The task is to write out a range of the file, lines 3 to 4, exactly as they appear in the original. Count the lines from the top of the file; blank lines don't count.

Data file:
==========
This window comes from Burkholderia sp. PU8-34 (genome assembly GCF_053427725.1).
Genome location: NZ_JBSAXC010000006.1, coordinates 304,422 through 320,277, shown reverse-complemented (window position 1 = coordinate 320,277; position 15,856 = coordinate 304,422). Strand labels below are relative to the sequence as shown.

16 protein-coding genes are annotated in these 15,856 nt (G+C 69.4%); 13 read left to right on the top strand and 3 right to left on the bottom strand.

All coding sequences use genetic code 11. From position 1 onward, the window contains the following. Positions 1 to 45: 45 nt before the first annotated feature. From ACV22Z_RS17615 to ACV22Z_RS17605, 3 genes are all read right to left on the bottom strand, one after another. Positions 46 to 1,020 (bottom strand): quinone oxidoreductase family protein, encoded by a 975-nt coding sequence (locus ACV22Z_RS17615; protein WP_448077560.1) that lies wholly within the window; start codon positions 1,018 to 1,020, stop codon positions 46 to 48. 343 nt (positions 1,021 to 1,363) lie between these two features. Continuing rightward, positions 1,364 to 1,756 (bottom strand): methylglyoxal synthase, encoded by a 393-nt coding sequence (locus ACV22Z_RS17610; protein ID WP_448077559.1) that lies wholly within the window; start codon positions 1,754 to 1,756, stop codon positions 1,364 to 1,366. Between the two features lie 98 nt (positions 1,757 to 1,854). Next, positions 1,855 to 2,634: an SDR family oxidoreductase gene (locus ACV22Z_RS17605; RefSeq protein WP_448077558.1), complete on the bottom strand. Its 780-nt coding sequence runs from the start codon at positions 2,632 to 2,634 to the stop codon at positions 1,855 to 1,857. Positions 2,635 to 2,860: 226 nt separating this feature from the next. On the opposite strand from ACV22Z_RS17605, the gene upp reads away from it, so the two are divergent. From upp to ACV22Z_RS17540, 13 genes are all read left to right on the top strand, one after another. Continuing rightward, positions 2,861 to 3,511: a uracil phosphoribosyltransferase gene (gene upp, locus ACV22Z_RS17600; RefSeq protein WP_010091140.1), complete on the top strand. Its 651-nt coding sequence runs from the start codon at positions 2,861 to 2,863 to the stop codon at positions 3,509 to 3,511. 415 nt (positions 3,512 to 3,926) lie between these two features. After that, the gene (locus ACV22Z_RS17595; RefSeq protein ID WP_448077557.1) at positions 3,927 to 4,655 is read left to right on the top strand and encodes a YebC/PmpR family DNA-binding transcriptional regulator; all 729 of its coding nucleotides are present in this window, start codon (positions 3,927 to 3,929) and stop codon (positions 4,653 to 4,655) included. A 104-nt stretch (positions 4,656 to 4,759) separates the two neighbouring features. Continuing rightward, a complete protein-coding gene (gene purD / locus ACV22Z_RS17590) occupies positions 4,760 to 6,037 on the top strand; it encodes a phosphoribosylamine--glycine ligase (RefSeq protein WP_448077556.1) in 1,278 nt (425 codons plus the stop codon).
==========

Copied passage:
16 protein-coding genes are annotated in these 15,856 nt (G+C 69.4%); 13 read left to right on the top strand and 3 right to left on the bottom strand.

All coding sequences use genetic code 11. From position 1 onward, the window contains the following. Positions 1 to 45: 45 nt before the first annotated feature. From ACV22Z_RS17615 to ACV22Z_RS17605, 3 genes are all read right to left on the bottom strand, one after another. Positions 46 to 1,020 (bottom strand): quinone oxidoreductase family protein, encoded by a 975-nt coding sequence (locus ACV22Z_RS17615; protein WP_448077560.1) that lies wholly within the window; start codon positions 1,018 to 1,020, stop codon positions 46 to 48. 343 nt (positions 1,021 to 1,363) lie between these two features. Continuing rightward, positions 1,364 to 1,756 (bottom strand): methylglyoxal synthase, encoded by a 393-nt coding sequence (locus ACV22Z_RS17610; protein ID WP_448077559.1) that lies wholly within the window; start codon positions 1,754 to 1,756, stop codon positions 1,364 to 1,366. Between the two features lie 98 nt (positions 1,757 to 1,854). Next, positions 1,855 to 2,634: an SDR family oxidoreductase gene (locus ACV22Z_RS17605; RefSeq protein WP_448077558.1), complete on the bottom strand. Its 780-nt coding sequence runs from the start codon at positions 2,632 to 2,634 to the stop codon at positions 1,855 to 1,857. Positions 2,635 to 2,860: 226 nt separating this feature from the next. On the opposite strand from ACV22Z_RS17605, the gene upp reads away from it, so the two are divergent. From upp to ACV22Z_RS17540, 13 genes are all read left to right on the top strand, one after another. Continuing rightward, positions 2,861 to 3,511: a uracil phosphoribosyltransferase gene (gene upp, locus ACV22Z_RS17600; RefSeq protein WP_010091140.1), complete on the top strand. Its 651-nt coding sequence runs from the start codon at positions 2,861 to 2,863 to the stop codon at positions 3,509 to 3,511. 415 nt (positions 3,512 to 3,926) lie between these two features. After that, the gene (locus ACV22Z_RS17595; RefSeq protein ID WP_448077557.1) at positions 3,927 to 4,655 is read left to right on the top strand and encodes a YebC/PmpR family DNA-binding transcriptional regulator; all 729 of its coding nucleotides are present in this window, start codon (positions 3,927 to 3,929) and stop codon (positions 4,653 to 4,655) included. A 104-nt stretch (positions 4,656 to 4,759) separates the two neighbouring features. Continuing rightward, a complete protein-coding gene (gene purD / locus ACV22Z_RS17590) occupies positions 4,760 to 6,037 on the top strand; it encodes a phosphoribosylamine--glycine ligase (RefSeq protein WP_448077556.1) in 1,278 nt (425 codons plus the stop codon).